Mostly Good Image Quality
Our test shots all showed crisp detail and good lighting. Faces, in particular, looked bright against dimmer backgrounds. While most of our shots showed accurate color, shades of red and pink sometimes looked paler or grayer on the big screen than they did in person. More often than not, though, we were pleased.
The 1030 SW performed respectably in low light: From ISO levels 80 to 400, our pictures exhibited a decent amount of detail, including the shine in hardwood furniture and the texture of dust-covered tchotchkes. Beginning at level 800, however, the flash started to overwhelm our delicately lit shots. Using the camera's Shadow Adjustment mode also improves low-light photos: A dim shot taken of someone in a wrinkly outfit looked brighter and smoother after we enabled this feature.
Digital Stabilization Issues
Although some of our shots of moving subjects taken in Auto mode were clear, others showed motion blur. Selecting Digital Image Stabilization mode from the scroll wheel helped us compensate for movement; our images of moving subjects looked sharp, as did those taken while walking. In a camera this expensive, however--and one that's designed for active use--we expected optical image stabilization. Unfortunately, you can't simultaneously select Digital Image Stabilization mode in unison with a more specific scene mode, such as candlelight.
One of our favorite features of the 1030 SW is Guide mode, which lists common things amateur photographers would like to do better--reduce red eye, brighten subjects, and blur the background. Click on one of these options, and the camera automatically adjusts its settings. Moreover, the 1030 SW makes manually adjusting the exposure easy. When you press the dedicated exposure button, you'll see a live view grid, previewing the kind of shot each setting will deliver.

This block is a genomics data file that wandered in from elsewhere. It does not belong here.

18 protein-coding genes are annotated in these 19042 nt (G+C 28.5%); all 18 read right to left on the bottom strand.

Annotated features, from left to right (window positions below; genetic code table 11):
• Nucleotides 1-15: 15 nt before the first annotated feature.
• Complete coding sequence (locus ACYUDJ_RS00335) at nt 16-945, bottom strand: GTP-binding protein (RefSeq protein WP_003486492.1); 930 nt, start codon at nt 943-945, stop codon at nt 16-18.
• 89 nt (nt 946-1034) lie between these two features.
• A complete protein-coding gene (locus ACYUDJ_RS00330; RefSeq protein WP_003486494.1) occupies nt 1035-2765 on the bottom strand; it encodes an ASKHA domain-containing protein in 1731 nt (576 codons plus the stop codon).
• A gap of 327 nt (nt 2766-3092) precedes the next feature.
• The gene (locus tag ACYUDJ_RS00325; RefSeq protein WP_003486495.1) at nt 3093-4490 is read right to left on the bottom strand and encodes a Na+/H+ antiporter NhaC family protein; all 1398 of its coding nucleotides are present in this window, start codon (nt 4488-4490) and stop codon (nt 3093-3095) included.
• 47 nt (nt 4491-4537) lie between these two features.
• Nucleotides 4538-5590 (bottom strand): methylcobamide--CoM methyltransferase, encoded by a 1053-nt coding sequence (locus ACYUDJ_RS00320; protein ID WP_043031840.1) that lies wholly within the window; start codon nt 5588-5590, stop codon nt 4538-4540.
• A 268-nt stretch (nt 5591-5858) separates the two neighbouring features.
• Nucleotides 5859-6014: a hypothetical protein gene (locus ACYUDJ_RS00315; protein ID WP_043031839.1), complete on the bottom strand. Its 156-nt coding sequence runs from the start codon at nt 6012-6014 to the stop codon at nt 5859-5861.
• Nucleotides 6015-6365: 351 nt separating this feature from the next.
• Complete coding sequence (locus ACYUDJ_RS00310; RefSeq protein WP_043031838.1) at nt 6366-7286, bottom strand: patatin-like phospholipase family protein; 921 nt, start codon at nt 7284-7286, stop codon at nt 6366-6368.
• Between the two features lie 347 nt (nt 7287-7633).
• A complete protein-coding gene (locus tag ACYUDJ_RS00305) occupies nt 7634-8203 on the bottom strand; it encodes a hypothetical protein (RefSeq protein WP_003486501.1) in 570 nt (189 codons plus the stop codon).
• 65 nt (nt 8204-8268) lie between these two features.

The camera also has 24 scene modes, and each has an on-screen explanation and preloaded sample pictures, showing the kinds of shots you'd take with each. First, we tried Underwater Snapshot mode, which is ideal for pools or shallower bodies of water. Although our bathtub appeared a hazy yellow in Live View mode, our underwater shots of bath toys were bright and accurately lit--not to mention crisp. We were also pleased with Sport mode: Our pictures of speeding traffic went from blurry to frozen.
1030 SW Video Quality
Finally, the camera records smooth AVI video at up to 30 frames per second. While the volume might not be loud enough for a YouTube audience, the video was fluid, and the sound clear: We could hear both a friend singing and the stereo playing in the background. We only wish it were possible to use the zoom controls while filming.
Speedy Performance, Long Battery Life
Even after we had taken 30 10-MP shots, the 1030 SW continued to perform speedily. It took the camera 1 second to turn on and off and 5 seconds to ready itself for consecutive shots, which is respectable but not impressive. We were also happy with the battery life; a single charge allowed for several days of light use.
Olympus 1030 SW Verdict
You don't have to climb Mt. Olympus to appreciate the 1030 SW. Its durability and ability to capture sharp photos in a wide variety of shooting conditions makes it a versatile camera for travelers and thrill-seekers alike.